(Pocket-lint) - In space no-one can hear you scream. Our neighbours, however, can and often have of late as we've shuffled our way through one of the scariest, clever horror survival games we've played in years. Yep, Alien: Isolation has arrived.
Some horror fans will go "pah" to our weak-kneed response, citing Silent Hill, Resident Evil, The Evil Within, et al, as the more blatant terrifiers. But we go "pah" back at them, because what Creative Assembly and Sega have produced is not only a great homage to Ridley Scott's original Alien but possibly the greatest videogaming example of the use of "nothing".
In this age of sending hordes of enemies flooding towards you in wave after wave, Alien: Isolation side-steps the norm. Technically, there's only one real enemy in this game and you'll spend most of the game trying not to see it. Which is a refreshing and bold take on a modern game. But does it hold up to scrutiny?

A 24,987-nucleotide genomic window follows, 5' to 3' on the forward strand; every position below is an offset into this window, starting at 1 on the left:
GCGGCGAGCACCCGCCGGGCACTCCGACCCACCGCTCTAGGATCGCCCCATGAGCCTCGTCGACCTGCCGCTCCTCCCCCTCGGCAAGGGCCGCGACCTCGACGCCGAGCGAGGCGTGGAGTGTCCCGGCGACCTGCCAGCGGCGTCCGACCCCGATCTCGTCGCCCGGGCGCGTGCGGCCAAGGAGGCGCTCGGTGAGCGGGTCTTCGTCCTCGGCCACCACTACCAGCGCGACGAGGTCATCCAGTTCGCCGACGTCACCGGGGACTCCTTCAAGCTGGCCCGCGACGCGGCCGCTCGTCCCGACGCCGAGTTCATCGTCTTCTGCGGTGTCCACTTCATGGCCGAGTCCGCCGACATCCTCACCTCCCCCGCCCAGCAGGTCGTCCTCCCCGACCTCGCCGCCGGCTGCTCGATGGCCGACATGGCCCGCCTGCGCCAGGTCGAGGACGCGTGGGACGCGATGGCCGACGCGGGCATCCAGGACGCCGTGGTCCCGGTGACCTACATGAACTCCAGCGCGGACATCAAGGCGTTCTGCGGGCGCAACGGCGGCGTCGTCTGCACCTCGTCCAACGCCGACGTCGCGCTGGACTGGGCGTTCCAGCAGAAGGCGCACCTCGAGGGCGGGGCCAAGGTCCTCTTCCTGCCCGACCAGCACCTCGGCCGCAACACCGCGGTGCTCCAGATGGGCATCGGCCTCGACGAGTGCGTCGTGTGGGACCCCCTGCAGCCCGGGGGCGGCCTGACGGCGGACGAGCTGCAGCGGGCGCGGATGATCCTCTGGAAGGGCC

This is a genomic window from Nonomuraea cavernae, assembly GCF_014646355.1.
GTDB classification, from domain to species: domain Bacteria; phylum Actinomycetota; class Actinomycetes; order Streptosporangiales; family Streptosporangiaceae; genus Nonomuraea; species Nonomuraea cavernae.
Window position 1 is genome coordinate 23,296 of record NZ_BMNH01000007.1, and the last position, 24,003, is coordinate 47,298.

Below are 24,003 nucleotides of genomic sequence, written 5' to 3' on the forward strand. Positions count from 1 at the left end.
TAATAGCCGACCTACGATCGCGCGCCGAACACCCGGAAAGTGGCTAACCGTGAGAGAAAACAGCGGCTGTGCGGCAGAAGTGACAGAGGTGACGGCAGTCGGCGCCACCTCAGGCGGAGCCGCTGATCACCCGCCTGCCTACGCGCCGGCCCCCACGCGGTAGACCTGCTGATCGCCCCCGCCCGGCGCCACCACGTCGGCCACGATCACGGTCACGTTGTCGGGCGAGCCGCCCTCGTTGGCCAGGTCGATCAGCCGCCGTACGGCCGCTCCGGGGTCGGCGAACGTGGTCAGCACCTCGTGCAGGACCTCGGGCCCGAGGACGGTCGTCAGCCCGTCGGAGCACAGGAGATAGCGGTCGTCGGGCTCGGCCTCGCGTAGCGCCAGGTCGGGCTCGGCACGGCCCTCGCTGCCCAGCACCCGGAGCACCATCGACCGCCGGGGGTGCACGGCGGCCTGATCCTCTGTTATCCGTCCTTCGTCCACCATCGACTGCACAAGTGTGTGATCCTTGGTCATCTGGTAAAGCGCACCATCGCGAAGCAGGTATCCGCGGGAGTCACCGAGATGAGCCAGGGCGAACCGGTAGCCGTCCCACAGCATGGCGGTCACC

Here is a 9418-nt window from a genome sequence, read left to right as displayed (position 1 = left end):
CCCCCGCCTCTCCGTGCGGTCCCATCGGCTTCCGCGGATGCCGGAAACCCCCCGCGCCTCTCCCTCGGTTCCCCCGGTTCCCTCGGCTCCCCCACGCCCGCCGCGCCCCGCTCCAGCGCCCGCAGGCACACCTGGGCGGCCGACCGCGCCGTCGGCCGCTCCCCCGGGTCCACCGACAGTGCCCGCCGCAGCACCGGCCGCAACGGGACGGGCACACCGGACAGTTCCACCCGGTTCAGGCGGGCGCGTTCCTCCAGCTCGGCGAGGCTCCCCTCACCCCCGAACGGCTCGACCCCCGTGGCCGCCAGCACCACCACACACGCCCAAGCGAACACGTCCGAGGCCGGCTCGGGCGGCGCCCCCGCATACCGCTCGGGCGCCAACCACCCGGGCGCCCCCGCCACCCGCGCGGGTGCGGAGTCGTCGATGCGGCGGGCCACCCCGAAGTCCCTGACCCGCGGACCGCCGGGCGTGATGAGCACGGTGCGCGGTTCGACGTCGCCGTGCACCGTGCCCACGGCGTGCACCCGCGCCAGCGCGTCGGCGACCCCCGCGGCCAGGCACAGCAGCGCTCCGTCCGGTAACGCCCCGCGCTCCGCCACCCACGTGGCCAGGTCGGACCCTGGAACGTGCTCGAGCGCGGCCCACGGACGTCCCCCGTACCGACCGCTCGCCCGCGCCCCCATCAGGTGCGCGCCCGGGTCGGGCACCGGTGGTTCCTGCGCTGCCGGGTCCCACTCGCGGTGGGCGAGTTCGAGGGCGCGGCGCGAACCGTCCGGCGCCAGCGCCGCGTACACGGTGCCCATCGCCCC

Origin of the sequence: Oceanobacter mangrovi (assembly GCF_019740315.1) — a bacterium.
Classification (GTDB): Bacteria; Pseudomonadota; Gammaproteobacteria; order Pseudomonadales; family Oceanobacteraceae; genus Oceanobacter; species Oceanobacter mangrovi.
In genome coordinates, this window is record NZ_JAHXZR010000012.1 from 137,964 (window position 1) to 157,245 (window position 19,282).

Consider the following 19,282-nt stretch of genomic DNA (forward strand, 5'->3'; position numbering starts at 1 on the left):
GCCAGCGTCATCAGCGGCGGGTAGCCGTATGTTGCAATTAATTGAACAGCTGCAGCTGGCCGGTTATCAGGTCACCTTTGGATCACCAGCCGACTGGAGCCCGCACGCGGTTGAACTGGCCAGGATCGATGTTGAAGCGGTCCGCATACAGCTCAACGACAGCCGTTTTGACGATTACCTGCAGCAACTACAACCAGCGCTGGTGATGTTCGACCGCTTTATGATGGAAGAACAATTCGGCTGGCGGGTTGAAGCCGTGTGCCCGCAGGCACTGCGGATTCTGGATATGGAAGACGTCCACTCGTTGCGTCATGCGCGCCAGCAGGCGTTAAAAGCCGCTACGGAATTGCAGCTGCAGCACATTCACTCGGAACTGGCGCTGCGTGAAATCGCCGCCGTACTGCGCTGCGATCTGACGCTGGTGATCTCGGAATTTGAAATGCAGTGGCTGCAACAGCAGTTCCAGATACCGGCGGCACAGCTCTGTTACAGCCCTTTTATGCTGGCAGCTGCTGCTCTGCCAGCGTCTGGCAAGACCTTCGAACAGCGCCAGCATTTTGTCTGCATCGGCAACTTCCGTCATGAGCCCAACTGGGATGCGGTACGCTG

Like its Hollywood inspiration, some of the scariest moments in Alien: Isolation occur when nothing much happens at all. Those moments when you don't see anything, don't meet anything and don't really have to do very much can be terrifying. Because it is they that put you in a permanent state of panic. So much so that you'll jump at any noise or minor incident.
Remember the cat scene in Alien? Innocent but made you hit the ceiling. Alien: Isolation is 90 per cent that cat scene and that's what makes it so good.
Perhaps before we get ahead of ourselves it's time for some plot.
You play the game as Amanda Ripley, daughter of the star of Scott's Alien, Ellen, who is assigned to a team investigating the disappearance of the Nostromo ship and your mother. The flight recorder from the ship has been found and transported to Sevastopol, a space station owned by major corporation Seegson.